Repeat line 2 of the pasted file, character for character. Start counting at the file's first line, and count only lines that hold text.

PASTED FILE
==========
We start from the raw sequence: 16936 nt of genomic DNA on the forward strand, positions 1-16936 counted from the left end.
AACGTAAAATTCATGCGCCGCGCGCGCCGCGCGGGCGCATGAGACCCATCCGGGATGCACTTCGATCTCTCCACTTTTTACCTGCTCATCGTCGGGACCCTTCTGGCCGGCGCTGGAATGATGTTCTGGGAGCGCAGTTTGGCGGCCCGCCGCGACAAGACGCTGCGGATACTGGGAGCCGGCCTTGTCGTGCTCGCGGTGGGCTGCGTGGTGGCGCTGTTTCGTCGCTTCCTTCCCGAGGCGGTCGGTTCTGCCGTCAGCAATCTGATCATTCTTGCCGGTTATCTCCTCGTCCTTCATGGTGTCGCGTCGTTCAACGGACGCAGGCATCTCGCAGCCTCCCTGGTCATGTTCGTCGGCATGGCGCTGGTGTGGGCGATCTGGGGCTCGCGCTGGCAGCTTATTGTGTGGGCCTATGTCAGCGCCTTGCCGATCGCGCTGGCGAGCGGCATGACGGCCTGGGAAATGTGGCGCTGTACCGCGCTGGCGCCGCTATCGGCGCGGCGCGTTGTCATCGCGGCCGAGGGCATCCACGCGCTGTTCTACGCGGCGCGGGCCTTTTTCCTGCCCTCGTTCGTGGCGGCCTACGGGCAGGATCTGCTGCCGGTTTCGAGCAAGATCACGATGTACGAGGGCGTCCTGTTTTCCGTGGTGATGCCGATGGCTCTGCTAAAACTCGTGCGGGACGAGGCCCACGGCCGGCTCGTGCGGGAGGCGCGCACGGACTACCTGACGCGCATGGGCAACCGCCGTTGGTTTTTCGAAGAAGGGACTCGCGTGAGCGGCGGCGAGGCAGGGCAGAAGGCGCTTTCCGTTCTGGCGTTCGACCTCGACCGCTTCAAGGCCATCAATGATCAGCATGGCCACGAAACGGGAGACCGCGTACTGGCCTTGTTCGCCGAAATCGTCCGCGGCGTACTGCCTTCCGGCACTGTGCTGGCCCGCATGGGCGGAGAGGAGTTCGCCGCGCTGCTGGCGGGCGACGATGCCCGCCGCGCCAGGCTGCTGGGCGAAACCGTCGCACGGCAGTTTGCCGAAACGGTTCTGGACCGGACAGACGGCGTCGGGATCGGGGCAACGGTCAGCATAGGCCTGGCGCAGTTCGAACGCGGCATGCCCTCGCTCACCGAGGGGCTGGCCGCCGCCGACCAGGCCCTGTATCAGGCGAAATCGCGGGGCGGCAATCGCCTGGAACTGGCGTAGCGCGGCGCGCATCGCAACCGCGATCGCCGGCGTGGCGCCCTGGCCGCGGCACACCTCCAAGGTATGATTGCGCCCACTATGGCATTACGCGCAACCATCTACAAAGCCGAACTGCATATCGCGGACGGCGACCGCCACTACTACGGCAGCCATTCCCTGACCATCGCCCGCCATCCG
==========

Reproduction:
AACGTAAAATTCATGCGCCGCGCGCGCCGCGCGGGCGCATGAGACCCATCCGGGATGCACTTCGATCTCTCCACTTTTTACCTGCTCATCGTCGGGACCCTTCTGGCCGGCGCTGGAATGATGTTCTGGGAGCGCAGTTTGGCGGCCCGCCGCGACAAGACGCTGCGGATACTGGGAGCCGGCCTTGTCGTGCTCGCGGTGGGCTGCGTGGTGGCGCTGTTTCGTCGCTTCCTTCCCGAGGCGGTCGGTTCTGCCGTCAGCAATCTGATCATTCTTGCCGGTTATCTCCTCGTCCTTCATGGTGTCGCGTCGTTCAACGGACGCAGGCATCTCGCAGCCTCCCTGGTCATGTTCGTCGGCATGGCGCTGGTGTGGGCGATCTGGGGCTCGCGCTGGCAGCTTATTGTGTGGGCCTATGTCAGCGCCTTGCCGATCGCGCTGGCGAGCGGCATGACGGCCTGGGAAATGTGGCGCTGTACCGCGCTGGCGCCGCTATCGGCGCGGCGCGTTGTCATCGCGGCCGAGGGCATCCACGCGCTGTTCTACGCGGCGCGGGCCTTTTTCCTGCCCTCGTTCGTGGCGGCCTACGGGCAGGATCTGCTGCCGGTTTCGAGCAAGATCACGATGTACGAGGGCGTCCTGTTTTCCGTGGTGATGCCGATGGCTCTGCTAAAACTCGTGCGGGACGAGGCCCACGGCCGGCTCGTGCGGGAGGCGCGCACGGACTACCTGACGCGCATGGGCAACCGCCGTTGGTTTTTCGAAGAAGGGACTCGCGTGAGCGGCGGCGAGGCAGGGCAGAAGGCGCTTTCCGTTCTGGCGTTCGACCTCGACCGCTTCAAGGCCATCAATGATCAGCATGGCCACGAAACGGGAGACCGCGTACTGGCCTTGTTCGCCGAAATCGTCCGCGGCGTACTGCCTTCCGGCACTGTGCTGGCCCGCATGGGCGGAGAGGAGTTCGCCGCGCTGCTGGCGGGCGACGATGCCCGCCGCGCCAGGCTGCTGGGCGAAACCGTCGCACGGCAGTTTGCCGAAACGGTTCTGGACCGGACAGACGGCGTCGGGATCGGGGCAACGGTCAGCATAGGCCTGGCGCAGTTCGAACGCGGCATGCCCTCGCTCACCGAGGGGCTGGCCGCCGCCGACCAGGCCCTGTATCAGGCGAAATCGCGGGGCGGCAATCGCCTGGAACTGGCGTAGCGCGGCGCGCATCGCAACCGCGATCGCCGGCGTGGCGCCCTGGCCGCGGCACACCTCCAAGGTATGATTGCGCCCACTATGGCATTACGCGCAACCATCTACAAAGCCGAACTGCATATCGCGGACGGCGACCGCCACTACTACGGCAGCCATTCCCTGACCATCGCCCGCCATCCG